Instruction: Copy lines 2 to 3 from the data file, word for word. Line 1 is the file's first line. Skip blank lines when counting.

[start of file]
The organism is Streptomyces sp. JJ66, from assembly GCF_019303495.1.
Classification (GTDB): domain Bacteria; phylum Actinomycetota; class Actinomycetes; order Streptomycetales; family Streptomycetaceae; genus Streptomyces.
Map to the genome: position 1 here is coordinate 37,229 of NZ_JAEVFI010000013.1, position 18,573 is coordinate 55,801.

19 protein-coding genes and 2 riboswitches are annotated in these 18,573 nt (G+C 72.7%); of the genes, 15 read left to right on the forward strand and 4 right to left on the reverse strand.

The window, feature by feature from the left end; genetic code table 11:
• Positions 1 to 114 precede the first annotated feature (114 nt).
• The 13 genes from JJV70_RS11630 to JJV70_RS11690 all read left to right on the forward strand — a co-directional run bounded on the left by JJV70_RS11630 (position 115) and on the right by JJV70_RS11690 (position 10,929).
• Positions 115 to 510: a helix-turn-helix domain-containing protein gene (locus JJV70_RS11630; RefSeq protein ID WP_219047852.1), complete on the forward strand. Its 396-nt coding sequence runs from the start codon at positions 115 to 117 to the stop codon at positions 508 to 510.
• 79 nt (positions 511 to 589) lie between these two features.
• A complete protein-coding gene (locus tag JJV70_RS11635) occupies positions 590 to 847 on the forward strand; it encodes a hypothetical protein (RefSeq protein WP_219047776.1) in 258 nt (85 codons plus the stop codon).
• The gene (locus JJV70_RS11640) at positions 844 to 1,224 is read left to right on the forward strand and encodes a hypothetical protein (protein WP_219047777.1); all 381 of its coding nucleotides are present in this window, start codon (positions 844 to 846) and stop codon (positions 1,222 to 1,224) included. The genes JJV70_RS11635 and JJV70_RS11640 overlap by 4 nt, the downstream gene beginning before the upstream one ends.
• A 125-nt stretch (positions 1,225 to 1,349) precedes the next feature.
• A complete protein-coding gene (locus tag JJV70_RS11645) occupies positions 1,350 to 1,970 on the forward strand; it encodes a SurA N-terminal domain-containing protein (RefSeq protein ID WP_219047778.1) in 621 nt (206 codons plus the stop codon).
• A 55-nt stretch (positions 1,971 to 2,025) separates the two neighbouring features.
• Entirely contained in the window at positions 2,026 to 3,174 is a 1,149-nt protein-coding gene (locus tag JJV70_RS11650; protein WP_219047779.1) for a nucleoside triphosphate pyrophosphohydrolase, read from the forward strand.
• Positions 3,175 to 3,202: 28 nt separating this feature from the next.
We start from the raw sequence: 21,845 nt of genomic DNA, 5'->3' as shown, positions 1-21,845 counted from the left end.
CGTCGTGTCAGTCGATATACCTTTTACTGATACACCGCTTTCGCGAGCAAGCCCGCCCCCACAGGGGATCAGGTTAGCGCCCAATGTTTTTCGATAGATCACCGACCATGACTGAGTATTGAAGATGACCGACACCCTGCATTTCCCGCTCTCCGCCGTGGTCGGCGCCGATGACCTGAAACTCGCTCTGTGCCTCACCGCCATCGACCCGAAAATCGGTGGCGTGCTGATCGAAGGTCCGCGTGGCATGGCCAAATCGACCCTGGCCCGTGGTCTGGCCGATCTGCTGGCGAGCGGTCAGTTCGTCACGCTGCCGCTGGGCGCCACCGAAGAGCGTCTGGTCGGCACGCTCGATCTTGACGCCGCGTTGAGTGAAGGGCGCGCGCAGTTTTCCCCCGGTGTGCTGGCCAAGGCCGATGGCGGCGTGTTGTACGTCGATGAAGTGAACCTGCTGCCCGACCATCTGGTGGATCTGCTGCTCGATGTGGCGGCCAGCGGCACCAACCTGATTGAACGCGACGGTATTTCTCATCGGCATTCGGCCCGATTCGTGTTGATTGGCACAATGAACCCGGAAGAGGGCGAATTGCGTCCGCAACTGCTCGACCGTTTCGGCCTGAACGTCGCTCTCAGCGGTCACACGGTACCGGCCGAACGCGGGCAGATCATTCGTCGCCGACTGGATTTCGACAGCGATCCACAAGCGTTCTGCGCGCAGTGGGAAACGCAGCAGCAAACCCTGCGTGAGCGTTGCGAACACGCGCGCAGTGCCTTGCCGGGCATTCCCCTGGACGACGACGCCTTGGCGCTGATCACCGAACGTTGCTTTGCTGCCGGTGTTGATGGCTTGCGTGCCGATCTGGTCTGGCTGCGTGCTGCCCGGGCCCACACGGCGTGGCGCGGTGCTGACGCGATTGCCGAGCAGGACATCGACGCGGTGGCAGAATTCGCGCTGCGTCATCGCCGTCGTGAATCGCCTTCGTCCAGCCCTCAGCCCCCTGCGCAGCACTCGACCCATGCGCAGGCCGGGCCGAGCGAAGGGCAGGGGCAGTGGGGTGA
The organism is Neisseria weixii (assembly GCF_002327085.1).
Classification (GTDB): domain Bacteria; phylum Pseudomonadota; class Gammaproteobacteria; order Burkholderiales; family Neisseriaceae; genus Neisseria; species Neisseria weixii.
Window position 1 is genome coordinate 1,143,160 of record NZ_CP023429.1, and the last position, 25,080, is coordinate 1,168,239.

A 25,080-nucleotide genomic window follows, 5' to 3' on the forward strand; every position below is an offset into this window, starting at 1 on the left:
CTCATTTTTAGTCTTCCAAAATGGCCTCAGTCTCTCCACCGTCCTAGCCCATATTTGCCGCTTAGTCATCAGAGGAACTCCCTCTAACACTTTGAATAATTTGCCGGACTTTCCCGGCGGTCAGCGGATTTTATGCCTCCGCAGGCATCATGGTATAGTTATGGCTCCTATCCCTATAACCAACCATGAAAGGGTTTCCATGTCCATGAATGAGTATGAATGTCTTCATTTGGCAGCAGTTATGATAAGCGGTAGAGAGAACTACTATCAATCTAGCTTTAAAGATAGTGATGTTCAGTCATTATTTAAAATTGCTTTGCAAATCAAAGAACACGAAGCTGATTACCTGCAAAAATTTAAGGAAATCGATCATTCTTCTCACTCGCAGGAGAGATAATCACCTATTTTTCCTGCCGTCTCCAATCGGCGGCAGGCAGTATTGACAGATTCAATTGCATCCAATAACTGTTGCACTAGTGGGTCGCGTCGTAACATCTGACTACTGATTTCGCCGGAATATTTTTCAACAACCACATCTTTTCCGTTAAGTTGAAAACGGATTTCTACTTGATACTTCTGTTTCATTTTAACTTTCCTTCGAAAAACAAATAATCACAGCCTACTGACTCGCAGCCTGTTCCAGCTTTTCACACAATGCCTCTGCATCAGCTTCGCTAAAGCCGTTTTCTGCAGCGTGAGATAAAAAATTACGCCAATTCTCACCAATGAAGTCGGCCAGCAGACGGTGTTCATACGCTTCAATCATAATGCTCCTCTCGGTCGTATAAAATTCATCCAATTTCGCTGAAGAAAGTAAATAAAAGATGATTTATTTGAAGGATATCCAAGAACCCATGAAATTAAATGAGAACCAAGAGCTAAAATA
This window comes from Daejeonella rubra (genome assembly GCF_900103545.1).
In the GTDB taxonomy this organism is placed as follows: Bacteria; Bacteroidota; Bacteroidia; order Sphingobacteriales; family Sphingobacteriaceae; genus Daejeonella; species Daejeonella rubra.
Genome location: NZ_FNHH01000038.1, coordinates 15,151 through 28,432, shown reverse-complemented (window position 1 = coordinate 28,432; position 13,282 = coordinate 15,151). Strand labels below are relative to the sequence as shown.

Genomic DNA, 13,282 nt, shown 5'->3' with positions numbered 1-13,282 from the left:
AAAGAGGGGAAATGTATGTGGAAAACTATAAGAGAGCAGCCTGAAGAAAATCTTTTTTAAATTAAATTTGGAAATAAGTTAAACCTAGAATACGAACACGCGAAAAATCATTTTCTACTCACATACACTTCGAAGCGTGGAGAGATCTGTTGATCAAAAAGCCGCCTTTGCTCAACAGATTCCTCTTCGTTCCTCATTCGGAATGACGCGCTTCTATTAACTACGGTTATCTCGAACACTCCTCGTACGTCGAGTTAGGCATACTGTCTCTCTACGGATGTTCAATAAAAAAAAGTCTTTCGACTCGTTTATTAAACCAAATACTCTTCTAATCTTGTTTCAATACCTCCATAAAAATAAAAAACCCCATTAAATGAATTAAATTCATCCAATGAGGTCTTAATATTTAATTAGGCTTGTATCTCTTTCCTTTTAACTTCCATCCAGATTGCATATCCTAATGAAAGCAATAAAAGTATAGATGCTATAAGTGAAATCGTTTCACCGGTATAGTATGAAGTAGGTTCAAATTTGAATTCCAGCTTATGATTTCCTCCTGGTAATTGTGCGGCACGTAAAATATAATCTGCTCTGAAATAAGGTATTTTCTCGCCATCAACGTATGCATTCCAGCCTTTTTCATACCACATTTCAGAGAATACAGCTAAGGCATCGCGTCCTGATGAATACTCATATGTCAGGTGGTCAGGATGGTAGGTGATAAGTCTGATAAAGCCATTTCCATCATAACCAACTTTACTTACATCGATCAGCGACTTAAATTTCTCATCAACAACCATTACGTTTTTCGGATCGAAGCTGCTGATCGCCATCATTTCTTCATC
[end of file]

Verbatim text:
Classification (GTDB): domain Bacteria; phylum Actinomycetota; class Actinomycetes; order Streptomycetales; family Streptomycetaceae; genus Streptomyces.
Map to the genome: position 1 here is coordinate 37,229 of NZ_JAEVFI010000013.1, position 18,573 is coordinate 55,801.